By Josephine Malenga
Degree: PhD in Human Resource Management
When people think of a PhD, they imagine someone who must be very intelligent and will basically know everything if not most things. But the reality is not quite that; without taking away from the difficulty of doing a PhD, completing one does not make a person an expert in everything or even in many things – a PhD makes one an expert in their chosen research field alone. Any knowledge the person may possess about other areas is independent of the PhD.
We spend a majority of our time researching and uncovering knowledge about a specific area which we can later share with the world. At the end of the PhD you are expected to be the expert in that specific niche that you have created from your research work. However, to get to that stage, it takes a lot of reading, formulating, reformulating, rethinking, procrastinating (at least on my part) and generally discovering.
For anyone contemplating a PhD, I will provide some insight into what being a PhD student looks like, specifically in the early stages of beginning a PhD, which in my opinion will determine how or if you carry on with your intended study.
Before I commenced my PhD, I did a lot of background research on the best ways to make use of your time and how to ensure that you are able to complete the PhD in the allocated timeframe. A common theme was that you should treat your PhD like your job, and in essence it is your job. So my alarm is set for 6.30am each weekday, granted I may hit the snooze button more than I would like, but I try and maintain a consistent schedule. After getting ready and having breakfast and all that jazz, I make my way to campus.
One of the beauties of doing a PhD is that you don’t have to be on campus, unless you have a meeting or other commitment that requires it; but I find that I get more work done when I am on campus, because I can think of it as getting to work, and I wouldn’t spend the day at work binge watching a series, so I find I am more productive.
But there are those privileged individuals who are able to work from home and get the same if not more work done than if they were on campus, and if that is how you work then good on you, go with that. The important part is making it a personal journey that allows you to accomplish your goals in the time required.
Back to the schedule – once I get to my desk I usually prepare my mind by either listening to music while I respond to emails, listen to a podcast or watch a video. I technically get started on work at 9am and that consists of reading articles related to the area I want to pursue, taking notes, summarising key points and organising the literature so that I can find things easily. Before the day is done I will either make a list of specific articles to read the next day or what research I need to do, and by 5pm I am headed home. On very few occasions I have stayed on till later but only when I absolutely have to – which is hardly ever.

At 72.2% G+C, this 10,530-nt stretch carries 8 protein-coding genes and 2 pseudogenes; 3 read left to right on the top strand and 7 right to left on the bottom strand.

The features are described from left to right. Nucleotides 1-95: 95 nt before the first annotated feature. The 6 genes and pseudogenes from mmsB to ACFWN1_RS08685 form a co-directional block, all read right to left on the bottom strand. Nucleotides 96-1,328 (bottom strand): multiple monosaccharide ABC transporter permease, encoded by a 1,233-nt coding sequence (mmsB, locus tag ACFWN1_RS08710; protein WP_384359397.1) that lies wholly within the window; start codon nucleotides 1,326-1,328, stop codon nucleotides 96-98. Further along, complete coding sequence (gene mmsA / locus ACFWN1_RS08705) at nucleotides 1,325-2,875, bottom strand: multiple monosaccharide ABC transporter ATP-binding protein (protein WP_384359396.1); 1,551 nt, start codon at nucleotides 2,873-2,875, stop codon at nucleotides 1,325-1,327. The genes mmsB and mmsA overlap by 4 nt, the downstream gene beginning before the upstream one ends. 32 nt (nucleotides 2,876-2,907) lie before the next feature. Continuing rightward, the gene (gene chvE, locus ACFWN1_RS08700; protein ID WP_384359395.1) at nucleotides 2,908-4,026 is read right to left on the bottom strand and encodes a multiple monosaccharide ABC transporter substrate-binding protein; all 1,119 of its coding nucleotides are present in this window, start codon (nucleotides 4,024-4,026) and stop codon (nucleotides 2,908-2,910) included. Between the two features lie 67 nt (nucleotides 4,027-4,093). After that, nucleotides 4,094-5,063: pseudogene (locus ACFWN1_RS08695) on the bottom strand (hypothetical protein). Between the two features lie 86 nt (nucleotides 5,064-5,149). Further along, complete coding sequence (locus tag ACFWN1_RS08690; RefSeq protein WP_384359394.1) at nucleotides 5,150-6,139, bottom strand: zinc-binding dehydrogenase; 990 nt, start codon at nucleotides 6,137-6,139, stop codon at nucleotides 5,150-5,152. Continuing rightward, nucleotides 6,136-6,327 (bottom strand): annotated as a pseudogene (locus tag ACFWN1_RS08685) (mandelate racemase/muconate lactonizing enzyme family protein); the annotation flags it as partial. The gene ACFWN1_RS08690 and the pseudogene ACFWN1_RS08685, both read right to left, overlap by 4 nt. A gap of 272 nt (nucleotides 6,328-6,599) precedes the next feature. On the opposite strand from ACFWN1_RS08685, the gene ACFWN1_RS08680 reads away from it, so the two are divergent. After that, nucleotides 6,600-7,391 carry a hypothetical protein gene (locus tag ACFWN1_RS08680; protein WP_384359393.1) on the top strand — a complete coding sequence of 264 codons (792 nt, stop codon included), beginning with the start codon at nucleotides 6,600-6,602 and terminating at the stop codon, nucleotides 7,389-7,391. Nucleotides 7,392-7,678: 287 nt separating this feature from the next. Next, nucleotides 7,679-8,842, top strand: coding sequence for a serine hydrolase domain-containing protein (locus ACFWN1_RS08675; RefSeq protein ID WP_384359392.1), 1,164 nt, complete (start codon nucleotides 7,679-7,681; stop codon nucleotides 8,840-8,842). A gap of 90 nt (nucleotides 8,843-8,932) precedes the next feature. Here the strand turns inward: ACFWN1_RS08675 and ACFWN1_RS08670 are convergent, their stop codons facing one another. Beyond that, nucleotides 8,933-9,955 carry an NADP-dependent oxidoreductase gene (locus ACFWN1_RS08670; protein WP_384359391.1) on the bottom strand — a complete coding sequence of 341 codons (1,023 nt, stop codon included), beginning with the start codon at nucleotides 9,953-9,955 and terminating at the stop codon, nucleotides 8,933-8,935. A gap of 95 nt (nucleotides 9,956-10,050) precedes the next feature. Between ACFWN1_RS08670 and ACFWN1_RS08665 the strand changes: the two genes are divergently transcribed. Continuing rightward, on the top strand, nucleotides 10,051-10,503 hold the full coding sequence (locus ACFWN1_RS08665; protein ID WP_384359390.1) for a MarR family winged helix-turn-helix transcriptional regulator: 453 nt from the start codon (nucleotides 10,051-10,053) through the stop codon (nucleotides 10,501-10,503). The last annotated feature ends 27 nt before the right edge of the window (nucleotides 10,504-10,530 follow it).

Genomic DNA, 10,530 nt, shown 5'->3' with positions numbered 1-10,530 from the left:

My greatest asset through this journey has been my organisation skills, I find keeping things organised goes a long way to ensuring that you don’t misplace important information or miss important meetings. To do that, I have my diary or personal planner that I take with me literally everywhere – you never know where you will get inspiration. In it I have little tabs that tell me where to find certain information, so for example, whenever I have a meeting with my supervisors I place a blue tab on it so that I can refer to any notes from the meeting and keep track of any action items that resulted from the meeting. Pink tabs are for important literature notes that I could not put down in my notebook like statistics that I need to refer to constantly – you get the idea.
I usually work in blocks, the duration dependent on what I am reading. There are some articles that I find more interesting than others, so for the more interesting ones I aim to work in hour long shifts with 10 to 15 minute breaks, and for the less interesting I try to make it to half hour shifts with the same break periods. Sometimes my concentration waivers before the time limit and I have to adjust and take my break then; contrary to popular belief, it is perfectly acceptable to just zone out and take the time off to give your mind a break, as long as you get back to it.
A successful PhD experience is about more than just the thesis you produce at the end, although that is the most important aspect – it also about networking, publishing, teaching and engaging with other researcher. To accomplish this, I attend student meetings, seminars, conferences and other networking opportunities as often as I can, especially in the beginning when you are more flexible to. Doing this has allowed me to meet a lot of different people and to connect with others that I would not have met otherwise, and that is always a good experience. It has also given me the opportunity to talk about my research and to get feedback from people that may not be in the same field, and that insight is valuable.
How you make use of the time you have is solely up to you, but it is important to ensure that at the end of the road, the only thing you have to show for your efforts is the thesis.